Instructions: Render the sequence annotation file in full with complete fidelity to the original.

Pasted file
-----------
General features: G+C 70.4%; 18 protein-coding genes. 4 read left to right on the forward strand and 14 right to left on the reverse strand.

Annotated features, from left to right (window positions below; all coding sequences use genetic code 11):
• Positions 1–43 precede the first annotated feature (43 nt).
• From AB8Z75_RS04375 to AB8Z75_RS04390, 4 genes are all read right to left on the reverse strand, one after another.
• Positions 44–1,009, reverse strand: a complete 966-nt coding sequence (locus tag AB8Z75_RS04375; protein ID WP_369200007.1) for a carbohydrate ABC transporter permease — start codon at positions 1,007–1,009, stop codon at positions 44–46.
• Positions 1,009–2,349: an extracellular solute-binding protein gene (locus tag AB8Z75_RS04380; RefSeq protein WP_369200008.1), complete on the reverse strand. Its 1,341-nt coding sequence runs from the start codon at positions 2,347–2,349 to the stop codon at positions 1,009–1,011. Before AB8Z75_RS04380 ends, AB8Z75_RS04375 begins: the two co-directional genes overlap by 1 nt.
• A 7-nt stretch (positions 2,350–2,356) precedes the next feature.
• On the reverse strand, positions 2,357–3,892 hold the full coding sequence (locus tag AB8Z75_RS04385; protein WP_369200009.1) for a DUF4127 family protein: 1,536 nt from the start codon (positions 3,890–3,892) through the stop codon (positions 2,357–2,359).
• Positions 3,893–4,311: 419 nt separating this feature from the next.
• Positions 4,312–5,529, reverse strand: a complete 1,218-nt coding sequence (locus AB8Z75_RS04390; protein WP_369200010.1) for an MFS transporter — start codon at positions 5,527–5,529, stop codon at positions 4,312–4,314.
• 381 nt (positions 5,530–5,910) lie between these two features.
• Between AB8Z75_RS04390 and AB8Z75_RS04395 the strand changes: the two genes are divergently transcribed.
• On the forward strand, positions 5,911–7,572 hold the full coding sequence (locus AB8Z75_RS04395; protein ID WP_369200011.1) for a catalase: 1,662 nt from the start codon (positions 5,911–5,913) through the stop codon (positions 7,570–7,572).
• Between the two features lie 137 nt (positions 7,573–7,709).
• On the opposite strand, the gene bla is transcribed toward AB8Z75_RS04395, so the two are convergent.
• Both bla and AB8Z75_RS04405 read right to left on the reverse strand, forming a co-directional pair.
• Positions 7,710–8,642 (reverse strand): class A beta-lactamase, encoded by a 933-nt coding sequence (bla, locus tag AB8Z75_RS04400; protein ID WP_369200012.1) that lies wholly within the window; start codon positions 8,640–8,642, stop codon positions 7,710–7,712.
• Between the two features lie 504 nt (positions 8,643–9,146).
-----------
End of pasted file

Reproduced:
General features: G+C 70.4%; 18 protein-coding genes. 4 read left to right on the forward strand and 14 right to left on the reverse strand.

Annotated features, from left to right (window positions below; all coding sequences use genetic code 11):
• Positions 1–43 precede the first annotated feature (43 nt).
• From AB8Z75_RS04375 to AB8Z75_RS04390, 4 genes are all read right to left on the reverse strand, one after another.
• Positions 44–1,009, reverse strand: a complete 966-nt coding sequence (locus tag AB8Z75_RS04375; protein ID WP_369200007.1) for a carbohydrate ABC transporter permease — start codon at positions 1,007–1,009, stop codon at positions 44–46.
• Positions 1,009–2,349: an extracellular solute-binding protein gene (locus tag AB8Z75_RS04380; RefSeq protein WP_369200008.1), complete on the reverse strand. Its 1,341-nt coding sequence runs from the start codon at positions 2,347–2,349 to the stop codon at positions 1,009–1,011. Before AB8Z75_RS04380 ends, AB8Z75_RS04375 begins: the two co-directional genes overlap by 1 nt.
• A 7-nt stretch (positions 2,350–2,356) precedes the next feature.
• On the reverse strand, positions 2,357–3,892 hold the full coding sequence (locus tag AB8Z75_RS04385; protein WP_369200009.1) for a DUF4127 family protein: 1,536 nt from the start codon (positions 3,890–3,892) through the stop codon (positions 2,357–2,359).
• Positions 3,893–4,311: 419 nt separating this feature from the next.
• Positions 4,312–5,529, reverse strand: a complete 1,218-nt coding sequence (locus AB8Z75_RS04390; protein WP_369200010.1) for an MFS transporter — start codon at positions 5,527–5,529, stop codon at positions 4,312–4,314.
• 381 nt (positions 5,530–5,910) lie between these two features.
• Between AB8Z75_RS04390 and AB8Z75_RS04395 the strand changes: the two genes are divergently transcribed.
• On the forward strand, positions 5,911–7,572 hold the full coding sequence (locus AB8Z75_RS04395; protein ID WP_369200011.1) for a catalase: 1,662 nt from the start codon (positions 5,911–5,913) through the stop codon (positions 7,570–7,572).
• Between the two features lie 137 nt (positions 7,573–7,709).
• On the opposite strand, the gene bla is transcribed toward AB8Z75_RS04395, so the two are convergent.
• Both bla and AB8Z75_RS04405 read right to left on the reverse strand, forming a co-directional pair.
• Positions 7,710–8,642 (reverse strand): class A beta-lactamase, encoded by a 933-nt coding sequence (bla, locus tag AB8Z75_RS04400; protein ID WP_369200012.1) that lies wholly within the window; start codon positions 8,640–8,642, stop codon positions 7,710–7,712.
• Between the two features lie 504 nt (positions 8,643–9,146).